Nineteen academic organizations, including the American Academy of Religion, have signed a letter to the U.S. Department of Education objecting to its investigation into a Middle East studies program run jointly by the University of North Carolina and Duke University.
Last month, the department ordered the Duke-UNC Consortium for Middle East Studies to revise its offerings or risk losing future funding from a federal grant that's awarded to dozens of universities to support foreign language instruction.
The department accused the consortium of "advancing ideological priorities" and promoting the "positive aspects of Islam," but not of Christianity or Judaism. The accusations of the program were published in the Federal Register on Aug. 29.
The investigation into the Duke-UNC consortium was ordered by Education Secretary Betsy DeVos after North Carolina Rep. George Holding, a Republican, complained about a taxpayer-funded conference at UNC with "severe anti-Israeli bias and anti-Semitic rhetoric."
In their letter, the academic organizations said the department's allegations constitute an "unprecedented and counterproductive intervention into academic curricula and programming that threatens the integrity and autonomy of our country's institutions of higher education."
It also said the department's accusation that some activities were unauthorized appears to be based on "a fundamental misunderstanding of how expertise in foreign languages, cultural competencies, and area and international knowledge in general is obtained."
The Society of Biblical Literature, an international organization devoted to the critical investigation of the Bible from a variety of disciplines, and the Middle East Studies Association, a nonprofit that fosters the study of the Middle East, were among the co-signers of the letter.
Late last week, UNC sent the Department of Education a lengthy response disputing the accusations of bias and saying it provides "positive appreciation" of Christianity and Judaism, including programs that detail the persecution faced by religious minorities in the Middle East.
"The Consortium's activities 'reflect diverse perspectives and a wide range of views and generate debate on world regions and international affairs,' in compliance with 20 U.S. Code 1122," UNC responded.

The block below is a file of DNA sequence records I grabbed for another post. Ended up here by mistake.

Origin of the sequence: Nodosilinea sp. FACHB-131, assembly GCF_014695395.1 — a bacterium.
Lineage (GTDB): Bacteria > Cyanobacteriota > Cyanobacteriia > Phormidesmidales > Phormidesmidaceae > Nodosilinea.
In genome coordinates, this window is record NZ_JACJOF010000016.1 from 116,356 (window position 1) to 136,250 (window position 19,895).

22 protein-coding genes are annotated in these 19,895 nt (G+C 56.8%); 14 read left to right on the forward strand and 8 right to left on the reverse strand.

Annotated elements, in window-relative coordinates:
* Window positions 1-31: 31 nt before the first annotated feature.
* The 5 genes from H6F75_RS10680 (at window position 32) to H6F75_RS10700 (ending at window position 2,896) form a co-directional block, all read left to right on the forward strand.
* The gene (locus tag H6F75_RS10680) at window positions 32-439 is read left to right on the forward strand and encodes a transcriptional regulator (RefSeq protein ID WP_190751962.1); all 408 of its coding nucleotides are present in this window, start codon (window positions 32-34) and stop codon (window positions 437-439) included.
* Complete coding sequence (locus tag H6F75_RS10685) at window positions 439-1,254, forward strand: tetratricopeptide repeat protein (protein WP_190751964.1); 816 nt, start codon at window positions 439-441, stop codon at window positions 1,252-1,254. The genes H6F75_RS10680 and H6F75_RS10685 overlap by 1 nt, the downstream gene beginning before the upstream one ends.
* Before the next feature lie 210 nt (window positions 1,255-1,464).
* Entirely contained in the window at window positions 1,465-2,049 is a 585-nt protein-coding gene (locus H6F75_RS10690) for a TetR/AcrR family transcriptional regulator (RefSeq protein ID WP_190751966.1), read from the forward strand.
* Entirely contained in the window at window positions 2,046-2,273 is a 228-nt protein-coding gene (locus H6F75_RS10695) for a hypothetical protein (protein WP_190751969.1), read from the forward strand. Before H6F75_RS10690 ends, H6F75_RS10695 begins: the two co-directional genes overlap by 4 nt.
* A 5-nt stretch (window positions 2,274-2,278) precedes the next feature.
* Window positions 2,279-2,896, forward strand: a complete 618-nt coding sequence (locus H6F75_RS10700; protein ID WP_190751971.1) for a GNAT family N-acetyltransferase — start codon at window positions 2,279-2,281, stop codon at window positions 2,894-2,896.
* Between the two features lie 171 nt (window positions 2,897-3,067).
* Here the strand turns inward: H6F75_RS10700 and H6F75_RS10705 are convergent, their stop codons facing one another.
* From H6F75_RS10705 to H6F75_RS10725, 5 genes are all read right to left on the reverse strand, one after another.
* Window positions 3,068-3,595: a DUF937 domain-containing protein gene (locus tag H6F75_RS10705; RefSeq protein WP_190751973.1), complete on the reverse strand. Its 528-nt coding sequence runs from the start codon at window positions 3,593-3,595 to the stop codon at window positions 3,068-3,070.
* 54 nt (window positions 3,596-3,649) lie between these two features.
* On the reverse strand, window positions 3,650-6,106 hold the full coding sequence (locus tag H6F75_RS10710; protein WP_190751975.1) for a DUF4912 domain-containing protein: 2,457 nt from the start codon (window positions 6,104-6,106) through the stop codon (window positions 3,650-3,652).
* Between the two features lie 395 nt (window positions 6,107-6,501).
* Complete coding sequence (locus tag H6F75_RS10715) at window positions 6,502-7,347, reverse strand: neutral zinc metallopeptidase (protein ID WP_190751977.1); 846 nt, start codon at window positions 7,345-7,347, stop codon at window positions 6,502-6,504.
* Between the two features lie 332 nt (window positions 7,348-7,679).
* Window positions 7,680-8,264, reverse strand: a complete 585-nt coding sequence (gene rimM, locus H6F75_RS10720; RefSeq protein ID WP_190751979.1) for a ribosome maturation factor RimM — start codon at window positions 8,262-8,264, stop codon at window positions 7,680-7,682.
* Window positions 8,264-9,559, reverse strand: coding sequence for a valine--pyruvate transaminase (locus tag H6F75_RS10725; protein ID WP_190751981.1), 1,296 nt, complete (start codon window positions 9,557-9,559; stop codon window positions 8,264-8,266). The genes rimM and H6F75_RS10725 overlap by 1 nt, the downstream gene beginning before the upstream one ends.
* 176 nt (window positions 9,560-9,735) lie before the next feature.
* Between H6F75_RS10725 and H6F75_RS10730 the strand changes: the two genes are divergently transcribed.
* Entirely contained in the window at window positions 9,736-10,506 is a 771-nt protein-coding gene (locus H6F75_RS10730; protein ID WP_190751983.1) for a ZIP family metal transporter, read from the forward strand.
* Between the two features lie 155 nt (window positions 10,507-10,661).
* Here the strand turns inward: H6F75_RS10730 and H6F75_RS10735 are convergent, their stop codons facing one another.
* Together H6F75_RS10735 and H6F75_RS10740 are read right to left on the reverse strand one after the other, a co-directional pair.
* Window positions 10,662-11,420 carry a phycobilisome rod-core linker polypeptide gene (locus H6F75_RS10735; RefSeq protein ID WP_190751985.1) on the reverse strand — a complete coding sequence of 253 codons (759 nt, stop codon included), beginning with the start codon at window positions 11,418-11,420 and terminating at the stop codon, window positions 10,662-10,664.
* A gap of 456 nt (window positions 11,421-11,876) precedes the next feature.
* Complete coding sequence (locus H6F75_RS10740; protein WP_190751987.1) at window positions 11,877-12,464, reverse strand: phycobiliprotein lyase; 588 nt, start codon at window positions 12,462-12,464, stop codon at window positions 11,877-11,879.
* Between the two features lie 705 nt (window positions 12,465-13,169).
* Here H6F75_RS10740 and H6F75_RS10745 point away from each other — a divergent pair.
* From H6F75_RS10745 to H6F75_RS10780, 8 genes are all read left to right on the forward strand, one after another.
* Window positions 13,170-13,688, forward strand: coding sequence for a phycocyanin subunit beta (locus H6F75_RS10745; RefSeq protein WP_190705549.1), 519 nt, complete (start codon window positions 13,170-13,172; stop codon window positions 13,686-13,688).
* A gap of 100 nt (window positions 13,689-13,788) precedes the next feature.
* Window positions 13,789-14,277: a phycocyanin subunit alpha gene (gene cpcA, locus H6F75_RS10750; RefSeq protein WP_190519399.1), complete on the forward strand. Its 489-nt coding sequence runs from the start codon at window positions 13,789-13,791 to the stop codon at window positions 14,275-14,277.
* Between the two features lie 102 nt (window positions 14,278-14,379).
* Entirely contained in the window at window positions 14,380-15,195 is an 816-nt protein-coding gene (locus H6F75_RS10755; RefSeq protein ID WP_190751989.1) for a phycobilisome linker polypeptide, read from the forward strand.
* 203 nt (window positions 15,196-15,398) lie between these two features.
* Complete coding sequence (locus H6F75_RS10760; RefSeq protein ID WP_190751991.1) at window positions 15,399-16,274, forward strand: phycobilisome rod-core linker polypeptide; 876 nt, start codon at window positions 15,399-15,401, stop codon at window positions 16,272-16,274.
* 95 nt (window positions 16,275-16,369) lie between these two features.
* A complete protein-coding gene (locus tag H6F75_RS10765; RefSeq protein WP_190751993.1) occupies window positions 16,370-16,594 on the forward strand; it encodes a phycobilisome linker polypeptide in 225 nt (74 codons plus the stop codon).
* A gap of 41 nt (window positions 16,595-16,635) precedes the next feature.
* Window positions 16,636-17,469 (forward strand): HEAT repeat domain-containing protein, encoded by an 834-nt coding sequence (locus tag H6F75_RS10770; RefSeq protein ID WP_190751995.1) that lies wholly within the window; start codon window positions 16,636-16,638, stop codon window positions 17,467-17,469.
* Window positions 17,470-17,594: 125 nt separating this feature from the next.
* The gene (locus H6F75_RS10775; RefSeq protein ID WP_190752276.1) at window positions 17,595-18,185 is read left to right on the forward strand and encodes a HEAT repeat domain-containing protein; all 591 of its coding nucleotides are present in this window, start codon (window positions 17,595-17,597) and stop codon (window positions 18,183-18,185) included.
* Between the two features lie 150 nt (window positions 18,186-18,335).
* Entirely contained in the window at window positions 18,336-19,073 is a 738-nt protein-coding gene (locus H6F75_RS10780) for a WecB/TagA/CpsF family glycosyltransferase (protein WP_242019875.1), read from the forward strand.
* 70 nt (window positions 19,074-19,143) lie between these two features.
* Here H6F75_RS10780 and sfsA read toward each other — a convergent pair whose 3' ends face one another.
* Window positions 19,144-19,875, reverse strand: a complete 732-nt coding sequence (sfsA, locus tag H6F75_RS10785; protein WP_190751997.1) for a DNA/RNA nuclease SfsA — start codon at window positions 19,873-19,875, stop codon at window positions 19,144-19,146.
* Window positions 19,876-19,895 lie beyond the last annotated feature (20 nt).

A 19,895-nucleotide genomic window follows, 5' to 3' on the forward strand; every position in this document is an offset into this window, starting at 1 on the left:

But regardless of whether the program was in compliance, many scholars said, it was inappropriate for the Department of Education to be concerned about an academic teaching of "the positive aspects of Islam."
"The idea that any academic enterprise is about positive or negative evaluation of any particular community is a misunderstanding of what Title VI funding is for, which is to improve understanding, not to give good or bad coverage to any particular community," said Anna Bigelow, associate professor of religious studies at Stanford University and a member of three of the academic organizations that co-signed the letter to the Department of Education.
The consortium received a four-year grant for $235,000 per year in 2018. The money goes toward developing programming and resources and providing fellowships for students pursuing advanced language study.
Several scholars at UNC and Duke's Middle East studies consortium declined interviews, but other scholars said the investigation was apparently prompted by a conference in March, titled "Conflict Over Gaza: People, Politics and Possibilities." That conference included an evening performance by Palestinian rapper Tamer Nafar. A comment he made onstage sparked outrage from some Jewish listeners.
There's no mention of the conference in the Education Department's letter. Instead it mentions a UNC conference focused on "love and desire in modern Iran" and another focused on Middle East film criticism, which the department said "have little or no relevance to Title VI."
UNC responded that neither program was funded by Title VI grant money.
Christopher S. Rose, who worked for 15 years as a Title VI program administrator at the University of Texas at Austin, said he was surprised at the public nature of the complaint. When questions arise about programming supported by grants, the Department of Education tends to communicate privately through letters, emails and phone calls, not by publishing letters in the Federal Register.
"It's a very unusual departure from the normal way of doing business," said Rose, a postdoctoral fellow with UT-Austin's Institute for Historical Studies. "There's a lot of questions and nervousness about whether there's something else going on here, or there's a deeper significance in why it's so public."